Our prayers touched their family, and one of the ladies kindly noted, “you serve this community so much, thank you for letting us serve you with prayer”. To which tears filled the pastor’s eyes and a smile spread across his face. When translated, he said that he would remember our prayer forever. I hope that is true, but what I’m sure of, is that God remembers every prayer.

I loved that precious moment, his family, and our church experience- but home flood into my mind after our prayer. See, I have the great privilege of leading prayer on an amazing team of young adults in Dallas (Initiative). We don’t only pray over young people, but we pray over the Church. Moments like I had in Africa, truly do happen for us in Dallas. We have the abundant GIFT of loving and praying for diverse churches, people, and ministries.

I tell you this for a reason. The moment with the pastor’s family made me cry because it reminded me of why I felt called to go on this trip to Africa. I remember saying, “I think the way ALARM serves Africa will help me better serve Dallas.” The Holy Spirit inspired that thought, because it remains true. After this experience,

I know how to pray for my community better

I want to love and acknowledge the people in my community

and I want to intentionally remind pastors (especially my own) of how his family and ministry bless others.

This small act of praying for this pastor meant the world to him. Harmony, an event that initiative hosts does this as well. What I have learned is that it is rare for pastors to be filled back up, even more, it is rare for their families to feel ministered and listened to. I urge you to give back. Generously give love, encouragement, and prayer back to the people who serve in and out of the church walls.

 

My Journey to the Orphanage

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Goma, Congo.

The minute I stepped across the border from Rwanda to Congo, I could sense our experience wouldn’t be as bright and colorful. Our first day was packed full of stuff. I knew we were visiting an orphanage, but I had no idea that it would be nearly 2 hours down the bumpiest unpaved road I’d ever seen. I get very motion sick, so just keeping my head up was exhausting. Dust blurred my vision, and congested my lungs. Worse, was the devastating poverty we saw as we transitioned from the city to the country side. Ash covers the ground from a volcanic eruption in 2002, and dirt clouds the air. The living conditions are among the worst imaginable. Tin shacks looked like wealth in comparison to what we saw. I couldn’t process, I just knew I needed to take a seat and catch my breath before we entered the shelter. I wanted to be prepared to love on the orphans with a full heart.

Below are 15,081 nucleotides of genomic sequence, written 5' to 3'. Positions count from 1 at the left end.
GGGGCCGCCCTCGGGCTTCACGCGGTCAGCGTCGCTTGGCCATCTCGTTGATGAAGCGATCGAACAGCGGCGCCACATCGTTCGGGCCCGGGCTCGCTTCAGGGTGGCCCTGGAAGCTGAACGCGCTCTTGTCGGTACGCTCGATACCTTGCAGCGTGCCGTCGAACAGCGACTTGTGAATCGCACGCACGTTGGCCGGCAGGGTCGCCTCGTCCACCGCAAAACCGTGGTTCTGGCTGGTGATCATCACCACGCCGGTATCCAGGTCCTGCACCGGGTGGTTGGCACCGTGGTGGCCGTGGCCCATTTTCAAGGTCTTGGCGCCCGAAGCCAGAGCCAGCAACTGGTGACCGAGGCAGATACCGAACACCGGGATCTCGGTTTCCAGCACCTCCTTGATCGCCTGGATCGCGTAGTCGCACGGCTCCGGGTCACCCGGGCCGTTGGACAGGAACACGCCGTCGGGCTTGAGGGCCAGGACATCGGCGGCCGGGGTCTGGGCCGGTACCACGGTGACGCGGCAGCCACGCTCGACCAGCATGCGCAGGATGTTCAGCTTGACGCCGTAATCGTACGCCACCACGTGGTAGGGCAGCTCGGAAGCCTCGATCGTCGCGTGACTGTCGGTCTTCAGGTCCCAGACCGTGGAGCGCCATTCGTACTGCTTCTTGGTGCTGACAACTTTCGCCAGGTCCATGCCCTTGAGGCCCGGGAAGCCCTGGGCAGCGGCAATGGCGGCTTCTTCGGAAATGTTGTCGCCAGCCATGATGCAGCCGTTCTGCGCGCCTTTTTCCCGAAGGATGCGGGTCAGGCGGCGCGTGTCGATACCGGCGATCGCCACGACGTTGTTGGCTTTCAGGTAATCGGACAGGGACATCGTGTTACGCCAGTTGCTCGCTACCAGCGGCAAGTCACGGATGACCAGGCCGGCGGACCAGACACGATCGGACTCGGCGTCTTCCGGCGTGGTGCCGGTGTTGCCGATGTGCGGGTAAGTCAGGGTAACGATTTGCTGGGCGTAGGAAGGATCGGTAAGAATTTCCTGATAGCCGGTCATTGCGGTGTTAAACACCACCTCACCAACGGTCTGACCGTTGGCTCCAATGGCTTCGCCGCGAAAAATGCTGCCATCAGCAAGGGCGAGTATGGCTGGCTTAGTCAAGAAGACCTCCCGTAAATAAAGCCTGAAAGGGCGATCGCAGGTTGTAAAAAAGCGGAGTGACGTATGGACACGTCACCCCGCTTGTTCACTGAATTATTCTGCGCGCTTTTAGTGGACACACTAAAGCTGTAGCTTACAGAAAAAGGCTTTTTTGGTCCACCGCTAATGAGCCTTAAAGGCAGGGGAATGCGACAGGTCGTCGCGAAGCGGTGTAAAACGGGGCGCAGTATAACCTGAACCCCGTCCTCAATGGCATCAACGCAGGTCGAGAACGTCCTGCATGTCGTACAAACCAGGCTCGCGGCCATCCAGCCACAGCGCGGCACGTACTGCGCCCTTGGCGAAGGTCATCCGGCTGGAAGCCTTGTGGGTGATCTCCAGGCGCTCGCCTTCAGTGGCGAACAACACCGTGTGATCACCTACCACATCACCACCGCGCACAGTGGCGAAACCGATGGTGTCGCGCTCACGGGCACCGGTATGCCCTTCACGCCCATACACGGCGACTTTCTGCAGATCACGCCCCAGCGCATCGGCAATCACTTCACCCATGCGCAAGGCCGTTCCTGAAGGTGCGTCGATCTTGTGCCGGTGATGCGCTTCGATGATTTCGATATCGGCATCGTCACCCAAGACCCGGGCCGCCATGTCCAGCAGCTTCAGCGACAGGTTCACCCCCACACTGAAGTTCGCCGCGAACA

As we passed by an old wooden makeshift gate, my eyes focused on two rows of kids singing and dancing. Loud shouts and large gestures of praise greeted our vehicle as we exited. Then, an old Nokia camera phone met my face and remained there for a while before I realized I was being filmed. After driving through the most dramatically devasting conditions, I was anything but prepared for singing and dancing. And most definitely not a personal video recording.

We were shown to some nice plastic chairs as the guests of honor, and I noticed the kids had some distressed wooden benches to sit on. There was little to nothing in the surrounding premises…I didn’t understand how this could serve as a shelter. I couldn’t catch my breath, and I was wrecked and overwhelmed. My mind told me to put on a face and act joyously, but nothing in me could pretend or hide what I was feeling.